With great versatility comes great responsibility – don’t give up on absolute return for retirement.
When it comes to retirement, the needs of Britain’s savers are defined by factors such as goals, wealth, and personal circumstances. However, for the most part, these investors require financial solutions that can support their income, grow in line with inflation, and leave a pot of money for their family to inherit.
Since the introduction of pension freedoms back in 2015, targeted absolute return funds have become an increasingly popular option for those entering the decumulation phase of their financial lives. Given what the funds were established to offer, this is not surprising with low interest rates and against a low-return backdrop in annuities and other traditional retirement solutions.
Indeed, Dynamic Planner has just announced the launch of its Risk Managed Decumulation service comprising eleven funds such as Church House Tenax Absolute Return Strategies, the ket attraction being the low volatility of returns which permits regular withdrawals of capital & income with little risk of reducing the value of capital invested.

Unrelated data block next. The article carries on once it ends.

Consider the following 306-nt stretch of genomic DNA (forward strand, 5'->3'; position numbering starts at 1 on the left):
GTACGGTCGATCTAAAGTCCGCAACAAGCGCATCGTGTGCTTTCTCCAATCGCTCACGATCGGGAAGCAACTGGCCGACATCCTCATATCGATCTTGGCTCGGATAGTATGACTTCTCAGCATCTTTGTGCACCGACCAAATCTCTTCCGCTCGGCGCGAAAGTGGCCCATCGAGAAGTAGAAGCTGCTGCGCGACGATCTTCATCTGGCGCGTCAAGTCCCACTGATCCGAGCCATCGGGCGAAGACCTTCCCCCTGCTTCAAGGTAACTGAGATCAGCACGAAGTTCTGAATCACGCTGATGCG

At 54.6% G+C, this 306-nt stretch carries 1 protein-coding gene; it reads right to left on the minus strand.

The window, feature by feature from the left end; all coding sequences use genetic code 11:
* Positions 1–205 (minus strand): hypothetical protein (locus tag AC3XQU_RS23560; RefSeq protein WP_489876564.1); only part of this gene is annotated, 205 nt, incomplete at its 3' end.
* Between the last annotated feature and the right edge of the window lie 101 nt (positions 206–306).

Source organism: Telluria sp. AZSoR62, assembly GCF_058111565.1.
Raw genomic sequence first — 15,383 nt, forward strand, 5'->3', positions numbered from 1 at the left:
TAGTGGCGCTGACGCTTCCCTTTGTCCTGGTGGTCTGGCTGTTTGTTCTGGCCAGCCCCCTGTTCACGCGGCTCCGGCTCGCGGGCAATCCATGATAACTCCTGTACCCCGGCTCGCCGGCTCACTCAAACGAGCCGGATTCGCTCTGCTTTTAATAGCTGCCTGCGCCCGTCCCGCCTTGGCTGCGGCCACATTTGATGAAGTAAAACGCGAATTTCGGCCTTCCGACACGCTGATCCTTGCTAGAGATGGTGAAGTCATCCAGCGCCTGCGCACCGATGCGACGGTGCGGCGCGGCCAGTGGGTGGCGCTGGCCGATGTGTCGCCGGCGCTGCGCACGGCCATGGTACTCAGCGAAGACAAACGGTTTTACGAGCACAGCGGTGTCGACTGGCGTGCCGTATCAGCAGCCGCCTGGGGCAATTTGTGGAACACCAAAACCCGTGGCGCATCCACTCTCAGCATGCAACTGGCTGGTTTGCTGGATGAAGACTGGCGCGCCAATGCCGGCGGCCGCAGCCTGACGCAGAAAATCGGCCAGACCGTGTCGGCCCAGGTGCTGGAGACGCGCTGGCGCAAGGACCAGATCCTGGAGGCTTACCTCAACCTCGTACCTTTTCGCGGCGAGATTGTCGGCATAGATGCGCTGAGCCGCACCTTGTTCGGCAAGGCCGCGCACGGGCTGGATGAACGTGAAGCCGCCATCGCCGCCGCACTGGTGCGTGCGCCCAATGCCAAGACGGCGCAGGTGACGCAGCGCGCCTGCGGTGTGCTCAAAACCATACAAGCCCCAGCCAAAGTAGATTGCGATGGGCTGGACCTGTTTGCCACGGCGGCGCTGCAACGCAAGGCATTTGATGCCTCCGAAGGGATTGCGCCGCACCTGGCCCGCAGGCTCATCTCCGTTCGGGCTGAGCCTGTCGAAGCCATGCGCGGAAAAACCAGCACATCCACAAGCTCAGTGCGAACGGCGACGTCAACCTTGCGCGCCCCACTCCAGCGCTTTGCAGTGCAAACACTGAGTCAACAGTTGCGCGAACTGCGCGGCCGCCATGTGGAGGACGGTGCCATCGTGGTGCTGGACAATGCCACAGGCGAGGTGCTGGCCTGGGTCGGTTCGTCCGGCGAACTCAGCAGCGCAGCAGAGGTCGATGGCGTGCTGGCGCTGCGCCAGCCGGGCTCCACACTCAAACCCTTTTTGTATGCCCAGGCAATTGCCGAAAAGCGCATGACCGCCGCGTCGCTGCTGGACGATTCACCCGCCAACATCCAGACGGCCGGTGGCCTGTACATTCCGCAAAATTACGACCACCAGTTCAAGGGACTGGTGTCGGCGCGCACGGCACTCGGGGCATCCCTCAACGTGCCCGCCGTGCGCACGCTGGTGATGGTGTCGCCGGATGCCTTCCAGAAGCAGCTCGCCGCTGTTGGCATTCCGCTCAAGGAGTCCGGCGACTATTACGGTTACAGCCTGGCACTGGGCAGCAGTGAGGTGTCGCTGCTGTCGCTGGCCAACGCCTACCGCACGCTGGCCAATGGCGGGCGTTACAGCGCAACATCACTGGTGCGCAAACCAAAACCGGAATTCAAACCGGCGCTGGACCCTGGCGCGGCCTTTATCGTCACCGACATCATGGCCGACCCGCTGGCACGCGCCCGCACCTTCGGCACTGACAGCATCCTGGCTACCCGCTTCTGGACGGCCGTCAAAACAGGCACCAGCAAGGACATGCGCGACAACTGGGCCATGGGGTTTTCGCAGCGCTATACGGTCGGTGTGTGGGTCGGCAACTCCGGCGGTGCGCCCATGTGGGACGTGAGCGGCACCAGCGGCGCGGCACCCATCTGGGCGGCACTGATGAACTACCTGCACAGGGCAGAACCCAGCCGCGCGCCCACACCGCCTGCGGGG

In its purest form, the absolute return approach suits the needs of many retirees perfectly. It should provide consistent, smooth returns that can be top-sliced without diminishing principal investment against any backdrop. However, the reality is quite different. In recent years, the sector has come under much pressure as many constituents have fallen short of their goals.
As defined by the Investment Association, absolute return funds are managed principally to deliver positive returns in any market condition- often expressed in terms such as “cash plus”. The products are not benchmarked against a specific sector or index and must clearly state the period over which they intend to deliver their target return – a rolling timeframe that cannot exceed three years.
Problems are likely to arise in any sector whose definitions contain vagaries, let alone a sector who’s underlying funds invest across many different assets and geographies. Capital preservation, rather than ‘cash plus,’ should be at the heart of any absolute return fund.